Terrorism and asymmetric warfare are scarcely new features of the Middle Eastern military balance, and Islamicextremism is scarcely the only source of extremist violence. There are many serious ethnic and sectarian differencesin the Middle East, and these have long led to sporadic violence within given states, and sometimes to major civilconflicts. The civil wars in Yemen and the Dhofar Rebellion in Oman are examples, as are the long history of civilwar in Lebanon and Syria’s violent suppression of Islamic political groups that opposed the regime of Hafez al-Asad. The rising power of the Palestinian Liberation Organization (PLO) led to a civil war in Jordan in September1970. The Iranian revolution in 1979 was followed by serious political fighting, and an effort to export a theocraticrevolution that helped trigger the Iran-Iraq War. Bahrain and Saudi Arabia have both had civil clashes between theirSunni ruling elites and hostile Shi’ites and these clashes led to significant violence in the case of Saudi Arabia.There also, sepandan, has been a long history of violent Islamic extremism in the region, sometimes encouraged byregimes that later became the target of the very Islamists they initially supported. Sadat attempted to use Islamicmovements as a counter to his secular opposition in Egypt only to be assassinated by one such movement after hispeace agreement with Israel. Israel thought it safe to sponsor Islamic movements after 1967 as a counter to thePLO, only to see the rapid emergence of violently anti-Israeli groups. North and South Yemen were the scene ofcoups and civil wars since the early 1960s, and it was a civil war in South Yemen that ultimately led to the collapseof its regime and its merger with North Yemen in 1990.The fall of the shah led to an Islamist takeover in Iran, and resistance to the Soviet invasion of Afghanistan triggeredan Islamist reaction that still influences the Middle East and the entire Islamic world. Saudi Arabia had to deal withan uprising at the Grand Mosque in Mecca in 1979. The religious character of this uprising shared many elementsof the movements that arose after the Soviet withdrawal from Afghanistan and the Gulf War in 1991.Algerian efforts to suppress the victory of Islamic political parties in a democratic election in 1992 were followed bya civil war that has lasted ever since. Egypt fought a long and largely successful battle with its own Islamicextremists in the 1990s, but Egypt has only managed to have suppressed such movements rather than eradicatedthem. In the rest of the Arab World, the civil wars in Kosovo and Bosnia helped create new Islamic extremist cadres.Saudi Arabia suffered from two major terrorist attacks before 2001. These attacks struck at a National GuardTraining center and USAF barracks at Al Khobar, and at least one seems to have been the result of Islamicextremists. Mawòk, Libya, Tinizi, Lòt bò larivyè Jouden, Bahrain, Qatar, Oman, and Yemen have all seen hard-line Islamistmovements become a serious national threat.While not directly part of the region, the Sudan has fought a 15-year long civil war that has probably cost over twomillion lives, and this war had been supported by hard-line Islamist elements in the Arab north. Somalia has alsobeen the scene of a civil war since 1991 that has allowed Islamist cells to operate in that country.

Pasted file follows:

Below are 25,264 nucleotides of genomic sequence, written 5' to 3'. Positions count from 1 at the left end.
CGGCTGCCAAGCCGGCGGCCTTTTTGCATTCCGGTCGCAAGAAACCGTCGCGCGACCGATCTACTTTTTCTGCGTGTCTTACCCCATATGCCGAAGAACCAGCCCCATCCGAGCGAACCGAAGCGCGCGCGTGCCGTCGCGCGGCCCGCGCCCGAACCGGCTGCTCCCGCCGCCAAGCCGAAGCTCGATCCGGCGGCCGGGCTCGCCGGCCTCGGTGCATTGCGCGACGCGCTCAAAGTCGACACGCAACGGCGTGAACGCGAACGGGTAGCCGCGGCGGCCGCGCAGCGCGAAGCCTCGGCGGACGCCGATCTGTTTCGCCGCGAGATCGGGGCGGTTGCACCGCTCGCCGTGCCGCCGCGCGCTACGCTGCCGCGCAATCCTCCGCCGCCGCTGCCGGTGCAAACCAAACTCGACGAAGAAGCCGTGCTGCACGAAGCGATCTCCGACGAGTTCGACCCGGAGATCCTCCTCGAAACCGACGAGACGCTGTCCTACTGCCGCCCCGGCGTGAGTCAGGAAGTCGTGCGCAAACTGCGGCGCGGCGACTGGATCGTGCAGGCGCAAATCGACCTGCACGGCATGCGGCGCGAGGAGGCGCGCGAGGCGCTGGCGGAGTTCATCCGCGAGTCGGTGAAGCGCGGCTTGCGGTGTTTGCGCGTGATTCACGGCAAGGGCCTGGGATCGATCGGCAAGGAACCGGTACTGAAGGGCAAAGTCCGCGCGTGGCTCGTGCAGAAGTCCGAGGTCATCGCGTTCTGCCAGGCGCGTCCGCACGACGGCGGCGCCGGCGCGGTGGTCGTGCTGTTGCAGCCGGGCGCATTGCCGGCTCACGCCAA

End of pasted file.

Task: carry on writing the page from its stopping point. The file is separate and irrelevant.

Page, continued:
Will Turkey Have An Islamist President?